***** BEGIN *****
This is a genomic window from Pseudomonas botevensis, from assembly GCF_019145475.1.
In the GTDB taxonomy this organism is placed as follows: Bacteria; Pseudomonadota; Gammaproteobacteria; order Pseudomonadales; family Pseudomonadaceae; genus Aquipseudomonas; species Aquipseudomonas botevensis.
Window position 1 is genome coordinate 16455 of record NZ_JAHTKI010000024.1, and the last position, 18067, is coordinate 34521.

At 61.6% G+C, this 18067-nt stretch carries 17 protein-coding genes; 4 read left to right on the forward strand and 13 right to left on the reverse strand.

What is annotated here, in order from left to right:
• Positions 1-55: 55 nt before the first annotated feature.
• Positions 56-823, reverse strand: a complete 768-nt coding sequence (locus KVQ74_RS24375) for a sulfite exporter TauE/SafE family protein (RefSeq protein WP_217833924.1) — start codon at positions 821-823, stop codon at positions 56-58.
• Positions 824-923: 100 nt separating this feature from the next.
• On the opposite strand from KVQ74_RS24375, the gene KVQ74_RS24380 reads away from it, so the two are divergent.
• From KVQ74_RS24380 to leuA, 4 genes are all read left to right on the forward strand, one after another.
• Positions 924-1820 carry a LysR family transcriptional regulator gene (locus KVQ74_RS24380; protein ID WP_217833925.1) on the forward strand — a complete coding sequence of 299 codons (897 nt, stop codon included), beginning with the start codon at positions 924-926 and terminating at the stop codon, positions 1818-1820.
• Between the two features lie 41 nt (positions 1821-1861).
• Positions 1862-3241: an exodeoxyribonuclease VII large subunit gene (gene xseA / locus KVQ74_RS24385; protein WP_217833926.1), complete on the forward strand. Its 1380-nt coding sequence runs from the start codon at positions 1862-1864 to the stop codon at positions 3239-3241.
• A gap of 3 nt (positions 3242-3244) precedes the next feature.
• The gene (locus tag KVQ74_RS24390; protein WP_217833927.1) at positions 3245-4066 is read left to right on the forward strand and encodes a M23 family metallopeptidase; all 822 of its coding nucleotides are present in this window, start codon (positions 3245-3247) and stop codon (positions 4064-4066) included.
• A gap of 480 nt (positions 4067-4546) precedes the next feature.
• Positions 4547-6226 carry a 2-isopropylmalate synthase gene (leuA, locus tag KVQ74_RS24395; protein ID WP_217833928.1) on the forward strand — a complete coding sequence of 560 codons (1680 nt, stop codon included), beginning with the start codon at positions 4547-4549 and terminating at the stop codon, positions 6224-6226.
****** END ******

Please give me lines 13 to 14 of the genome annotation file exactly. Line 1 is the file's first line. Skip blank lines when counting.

• Positions 1862-3241: an exodeoxyribonuclease VII large subunit gene (gene xseA / locus KVQ74_RS24385; protein WP_217833926.1), complete on the forward strand. Its 1380-nt coding sequence runs from the start codon at positions 1862-1864 to the stop codon at positions 3239-3241.
• A gap of 3 nt (positions 3242-3244) precedes the next feature.